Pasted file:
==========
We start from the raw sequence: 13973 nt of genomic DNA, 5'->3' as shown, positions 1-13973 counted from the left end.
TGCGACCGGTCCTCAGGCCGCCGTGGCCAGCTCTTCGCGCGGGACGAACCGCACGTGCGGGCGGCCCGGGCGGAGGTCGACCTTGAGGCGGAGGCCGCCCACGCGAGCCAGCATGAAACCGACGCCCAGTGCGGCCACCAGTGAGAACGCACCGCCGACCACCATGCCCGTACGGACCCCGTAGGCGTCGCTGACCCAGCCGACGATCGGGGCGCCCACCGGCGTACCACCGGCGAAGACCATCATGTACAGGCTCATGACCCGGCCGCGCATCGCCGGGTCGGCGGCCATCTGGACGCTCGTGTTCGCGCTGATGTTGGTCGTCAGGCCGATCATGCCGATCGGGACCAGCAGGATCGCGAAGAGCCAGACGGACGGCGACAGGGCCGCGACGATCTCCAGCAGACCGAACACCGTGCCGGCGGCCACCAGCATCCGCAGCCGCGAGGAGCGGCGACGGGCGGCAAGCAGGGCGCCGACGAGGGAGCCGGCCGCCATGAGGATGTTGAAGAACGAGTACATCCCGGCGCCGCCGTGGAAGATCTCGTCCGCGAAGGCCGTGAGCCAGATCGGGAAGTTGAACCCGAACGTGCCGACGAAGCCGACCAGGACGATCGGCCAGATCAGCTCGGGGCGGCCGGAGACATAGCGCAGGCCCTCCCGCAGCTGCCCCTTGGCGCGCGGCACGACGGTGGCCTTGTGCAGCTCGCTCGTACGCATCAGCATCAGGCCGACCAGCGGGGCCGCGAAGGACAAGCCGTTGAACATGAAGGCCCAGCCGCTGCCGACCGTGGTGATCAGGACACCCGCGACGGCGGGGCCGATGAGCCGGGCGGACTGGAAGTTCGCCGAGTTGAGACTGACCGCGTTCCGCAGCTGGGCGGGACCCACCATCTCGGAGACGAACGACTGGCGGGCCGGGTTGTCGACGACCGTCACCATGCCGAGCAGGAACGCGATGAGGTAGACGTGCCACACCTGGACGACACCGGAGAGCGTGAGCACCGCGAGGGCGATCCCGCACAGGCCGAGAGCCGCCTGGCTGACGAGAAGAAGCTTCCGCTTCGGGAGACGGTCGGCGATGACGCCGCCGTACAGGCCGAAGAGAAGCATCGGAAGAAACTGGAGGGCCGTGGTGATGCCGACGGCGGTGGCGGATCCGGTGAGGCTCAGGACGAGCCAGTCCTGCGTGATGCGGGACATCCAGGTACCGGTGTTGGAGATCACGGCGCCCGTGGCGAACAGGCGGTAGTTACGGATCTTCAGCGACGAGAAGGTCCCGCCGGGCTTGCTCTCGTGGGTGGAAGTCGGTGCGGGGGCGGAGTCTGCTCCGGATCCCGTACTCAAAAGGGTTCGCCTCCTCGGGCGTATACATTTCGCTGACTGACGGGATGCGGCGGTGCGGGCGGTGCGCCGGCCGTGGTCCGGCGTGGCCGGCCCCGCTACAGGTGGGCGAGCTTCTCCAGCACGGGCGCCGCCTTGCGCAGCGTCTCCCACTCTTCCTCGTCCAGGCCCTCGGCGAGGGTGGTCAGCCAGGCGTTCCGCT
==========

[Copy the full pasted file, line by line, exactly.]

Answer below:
We start from the raw sequence: 13973 nt of genomic DNA, 5'->3' as shown, positions 1-13973 counted from the left end.
TGCGACCGGTCCTCAGGCCGCCGTGGCCAGCTCTTCGCGCGGGACGAACCGCACGTGCGGGCGGCCCGGGCGGAGGTCGACCTTGAGGCGGAGGCCGCCCACGCGAGCCAGCATGAAACCGACGCCCAGTGCGGCCACCAGTGAGAACGCACCGCCGACCACCATGCCCGTACGGACCCCGTAGGCGTCGCTGACCCAGCCGACGATCGGGGCGCCCACCGGCGTACCACCGGCGAAGACCATCATGTACAGGCTCATGACCCGGCCGCGCATCGCCGGGTCGGCGGCCATCTGGACGCTCGTGTTCGCGCTGATGTTGGTCGTCAGGCCGATCATGCCGATCGGGACCAGCAGGATCGCGAAGAGCCAGACGGACGGCGACAGGGCCGCGACGATCTCCAGCAGACCGAACACCGTGCCGGCGGCCACCAGCATCCGCAGCCGCGAGGAGCGGCGACGGGCGGCAAGCAGGGCGCCGACGAGGGAGCCGGCCGCCATGAGGATGTTGAAGAACGAGTACATCCCGGCGCCGCCGTGGAAGATCTCGTCCGCGAAGGCCGTGAGCCAGATCGGGAAGTTGAACCCGAACGTGCCGACGAAGCCGACCAGGACGATCGGCCAGATCAGCTCGGGGCGGCCGGAGACATAGCGCAGGCCCTCCCGCAGCTGCCCCTTGGCGCGCGGCACGACGGTGGCCTTGTGCAGCTCGCTCGTACGCATCAGCATCAGGCCGACCAGCGGGGCCGCGAAGGACAAGCCGTTGAACATGAAGGCCCAGCCGCTGCCGACCGTGGTGATCAGGACACCCGCGACGGCGGGGCCGATGAGCCGGGCGGACTGGAAGTTCGCCGAGTTGAGACTGACCGCGTTCCGCAGCTGGGCGGGACCCACCATCTCGGAGACGAACGACTGGCGGGCCGGGTTGTCGACGACCGTCACCATGCCGAGCAGGAACGCGATGAGGTAGACGTGCCACACCTGGACGACACCGGAGAGCGTGAGCACCGCGAGGGCGATCCCGCACAGGCCGAGAGCCGCCTGGCTGACGAGAAGAAGCTTCCGCTTCGGGAGACGGTCGGCGATGACGCCGCCGTACAGGCCGAAGAGAAGCATCGGAAGAAACTGGAGGGCCGTGGTGATGCCGACGGCGGTGGCGGATCCGGTGAGGCTCAGGACGAGCCAGTCCTGCGTGATGCGGGACATCCAGGTACCGGTGTTGGAGATCACGGCGCCCGTGGCGAACAGGCGGTAGTTACGGATCTTCAGCGACGAGAAGGTCCCGCCGGGCTTGCTCTCGTGGGTGGAAGTCGGTGCGGGGGCGGAGTCTGCTCCGGATCCCGTACTCAAAAGGGTTCGCCTCCTCGGGCGTATACATTTCGCTGACTGACGGGATGCGGCGGTGCGGGCGGTGCGCCGGCCGTGGTCCGGCGTGGCCGGCCCCGCTACAGGTGGGCGAGCTTCTCCAGCACGGGCGCCGCCTTGCGCAGCGTCTCCCACTCTTCCTCGTCCAGGCCCTCGGCGAGGGTGGTCAGCCAGGCGTTCCGCT